“As you explore the array of classes, Registered Student Organizations and activities offered at UMass, I’d like for you to ask yourselves not ‘who do I want to be in life?’ but ‘what is it that I want to accomplish?’ Why are you here, and what do you want to gain from being here? What differences do you want to make?”
With this, Jonathan Maciel ’19, a CHC Student Ambassador and Economics and International Business and Leadership major, flips the common question many students are asked by their peers, and provides a thoughtful alternative.
The full text of Mr. Maciel’s prepared remarks and advice are below:
“I once read that at any given moment in life, we are fluidly moving between three stages. We are either aspiring to do something, we have achieved success, or we have failed. This was written by Ryan Holiday, author of Ego is the Enemy.
Class of 2022, congratulations. Your presence here today signifies the successful completion of one chapter in your life and the start of a new one, where you will be aspiring to reach new heights. As you continue to write your own stories, succeed and fail throughout your journey here at UMass, I hope that you will all be able to reflect upon the message which I have prepared for you today.
As first-year students, there is still so much for you to learn from UMass. In this new environment, you will be required to adjust. Maybe you will be adjusting your study habits, maybe you have never shared a room with someone else before. If you’re smart, and I know you are, you will realize that this continual learning is life-long. It does not end. We will always have much to learn even when we think we know it all. While at UMass, I dare you to let go of your ego. Let go of what you think you know, and be prepared to learn with an open mind. Be ready to learn from your professors and classes but also from each other, your fellow peers, each of which have unique perspectives due to our different backgrounds, experiences and interests. Many of us may play a large role in shaping your perceptions and being present as you transition from one stage in life to another.
Commonwealth Honors College community has greatly enhanced my time at UMass. From faculty members I know I can rely on, who have helped me as I aspired, succeeded and failed, were there for me when I made the difficult decision to no longer partake in Army ROTC, yet encouraged me to apply for scholarships I thought were out of my reach, such as Fulbright, where if accepted, I would teach English in Taiwan for a year. To other research and study abroad opportunities which made it possible for me to obtain an understanding for a non-U.S. mode of thinking, and even a roommate networking event for new CHC students that I like to call “Roots’ Roommate Speeding Dating Search” where I had met my second-year roommates whom I still live with now, my experience at this institution would not have been what it is today without the Commonwealth Honors College.
Throughout my undergraduate experience thus far, I have constantly been asked “what do you want to be when you graduate?” I never really liked that question. Mostly because I never knew the answer, and standing here now, I’ve come to realize that’s okay. Many of you might feel the same way. Do not let your ego convince you that this is wrong.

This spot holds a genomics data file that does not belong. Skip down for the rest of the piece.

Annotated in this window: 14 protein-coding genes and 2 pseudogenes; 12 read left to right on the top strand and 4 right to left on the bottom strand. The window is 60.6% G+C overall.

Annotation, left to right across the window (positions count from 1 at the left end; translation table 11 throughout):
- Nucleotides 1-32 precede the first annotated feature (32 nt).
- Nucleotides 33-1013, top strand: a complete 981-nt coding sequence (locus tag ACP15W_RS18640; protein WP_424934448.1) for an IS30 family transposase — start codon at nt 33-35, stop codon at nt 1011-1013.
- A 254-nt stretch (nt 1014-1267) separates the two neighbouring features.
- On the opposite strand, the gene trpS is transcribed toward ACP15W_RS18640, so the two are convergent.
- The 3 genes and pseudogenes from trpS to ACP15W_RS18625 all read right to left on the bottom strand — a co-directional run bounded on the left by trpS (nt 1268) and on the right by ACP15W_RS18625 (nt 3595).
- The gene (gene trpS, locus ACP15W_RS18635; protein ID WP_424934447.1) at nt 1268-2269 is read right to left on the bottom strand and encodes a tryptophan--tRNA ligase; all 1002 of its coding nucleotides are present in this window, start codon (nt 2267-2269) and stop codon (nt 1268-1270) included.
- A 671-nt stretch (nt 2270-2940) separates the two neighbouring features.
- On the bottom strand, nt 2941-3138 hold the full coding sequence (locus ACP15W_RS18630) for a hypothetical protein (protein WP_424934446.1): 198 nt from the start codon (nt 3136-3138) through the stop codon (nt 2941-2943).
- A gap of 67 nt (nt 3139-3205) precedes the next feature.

As a first-year student, I thought I might be interested in becoming a businessman or a lawyer. I was in my second year when I applied to become a Coordinator for Diversity Recruitment and Enrollment. In this position, I work closely with the Senior Assistant Director of Admissions and the Assistant Provost for Diversity in Enrollment Management to develop strategic initiatives to enhance efforts toward the recruitment and enrollment of underrepresented students. The following semester, I held a second job working for New Student Orientation as member of their outreach team. By the end of my sophomore year, I held three jobs which revolved around enhancing external student recruitment. However, I was still focused on getting a job in business or getting into the best law schools.
Today, I know that I don’t want to be a businessman or a lawyer. I want to be able to work in an institution of education and make a difference for other students. I had not yet realized what I was already working towards since my sophomore year and all because I was asking myself the wrong question. As you explore the array of classes, Registered Student Organizations and activities offered at UMass, I’d like for you to ask yourselves not “who do I want to be in life?” but “what is it that I want to accomplish?” Why are you here, and what do you want to gain from being here? What differences do you want to make?
As you ask yourself these questions, have fun and step out of your comfort zone. Some of your most enjoyable memories here will be made when you step into the unfamiliar. Whether it’d be taking a class at Amherst College or Smith, or even attending a football game for the first time, these new experiences and challenges will be the ones which will allow you to learn the most about yourself. And most importantly, do not be afraid to fail. After all, failure is just one out of the three stages in life and it is temporary. Some of the most successful realizations are a product of failure.
Thank you and best of luck as you begin your journey at UMass Amherst and the Commonwealth Honors College.”
Photography by Kim Mazejka.